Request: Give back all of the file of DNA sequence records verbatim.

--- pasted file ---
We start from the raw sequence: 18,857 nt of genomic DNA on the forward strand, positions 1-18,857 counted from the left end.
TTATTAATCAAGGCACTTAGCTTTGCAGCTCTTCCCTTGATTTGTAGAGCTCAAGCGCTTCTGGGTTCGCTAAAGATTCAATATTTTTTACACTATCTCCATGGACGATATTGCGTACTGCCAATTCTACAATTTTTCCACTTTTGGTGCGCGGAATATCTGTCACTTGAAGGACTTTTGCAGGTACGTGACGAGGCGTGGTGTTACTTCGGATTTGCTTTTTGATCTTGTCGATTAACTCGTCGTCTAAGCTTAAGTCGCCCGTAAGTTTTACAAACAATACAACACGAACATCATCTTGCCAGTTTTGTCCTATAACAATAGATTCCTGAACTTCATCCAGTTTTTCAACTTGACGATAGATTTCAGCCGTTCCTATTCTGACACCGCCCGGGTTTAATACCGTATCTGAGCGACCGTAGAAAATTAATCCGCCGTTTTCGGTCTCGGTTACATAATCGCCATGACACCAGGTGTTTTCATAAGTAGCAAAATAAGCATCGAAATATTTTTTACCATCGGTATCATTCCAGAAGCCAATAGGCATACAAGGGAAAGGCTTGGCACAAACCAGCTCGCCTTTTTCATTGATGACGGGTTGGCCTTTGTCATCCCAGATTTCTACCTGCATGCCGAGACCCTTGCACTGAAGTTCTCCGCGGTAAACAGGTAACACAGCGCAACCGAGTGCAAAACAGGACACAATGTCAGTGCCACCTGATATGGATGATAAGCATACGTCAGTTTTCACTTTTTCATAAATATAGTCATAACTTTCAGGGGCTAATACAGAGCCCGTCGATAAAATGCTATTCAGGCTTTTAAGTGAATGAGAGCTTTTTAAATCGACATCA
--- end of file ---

We start from the raw sequence: 18,857 nt of genomic DNA on the forward strand, positions 1-18,857 counted from the left end.
TTATTAATCAAGGCACTTAGCTTTGCAGCTCTTCCCTTGATTTGTAGAGCTCAAGCGCTTCTGGGTTCGCTAAAGATTCAATATTTTTTACACTATCTCCATGGACGATATTGCGTACTGCCAATTCTACAATTTTTCCACTTTTGGTGCGCGGAATATCTGTCACTTGAAGGACTTTTGCAGGTACGTGACGAGGCGTGGTGTTACTTCGGATTTGCTTTTTGATCTTGTCGATTAACTCGTCGTCTAAGCTTAAGTCGCCCGTAAGTTTTACAAACAATACAACACGAACATCATCTTGCCAGTTTTGTCCTATAACAATAGATTCCTGAACTTCATCCAGTTTTTCAACTTGACGATAGATTTCAGCCGTTCCTATTCTGACACCGCCCGGGTTTAATACCGTATCTGAGCGACCGTAGAAAATTAATCCGCCGTTTTCGGTCTCGGTTACATAATCGCCATGACACCAGGTGTTTTCATAAGTAGCAAAATAAGCATCGAAATATTTTTTACCATCGGTATCATTCCAGAAGCCAATAGGCATACAAGGGAAAGGCTTGGCACAAACCAGCTCGCCTTTTTCATTGATGACGGGTTGGCCTTTGTCATCCCAGATTTCTACCTGCATGCCGAGACCCTTGCACTGAAGTTCTCCGCGGTAAACAGGTAACACAGCGCAACCGAGTGCAAAACAGGACACAATGTCAGTGCCACCTGATATGGATGATAAGCATACGTCAGTTTTCACTTTTTCATAAATATAGTCATAACTTTCAGGGGCTAATACAGAGCCCGTCGATAAAATGCTATTCAGGCTTTTAAGTGAATGAGAGCTTTTTAAATCGACATCA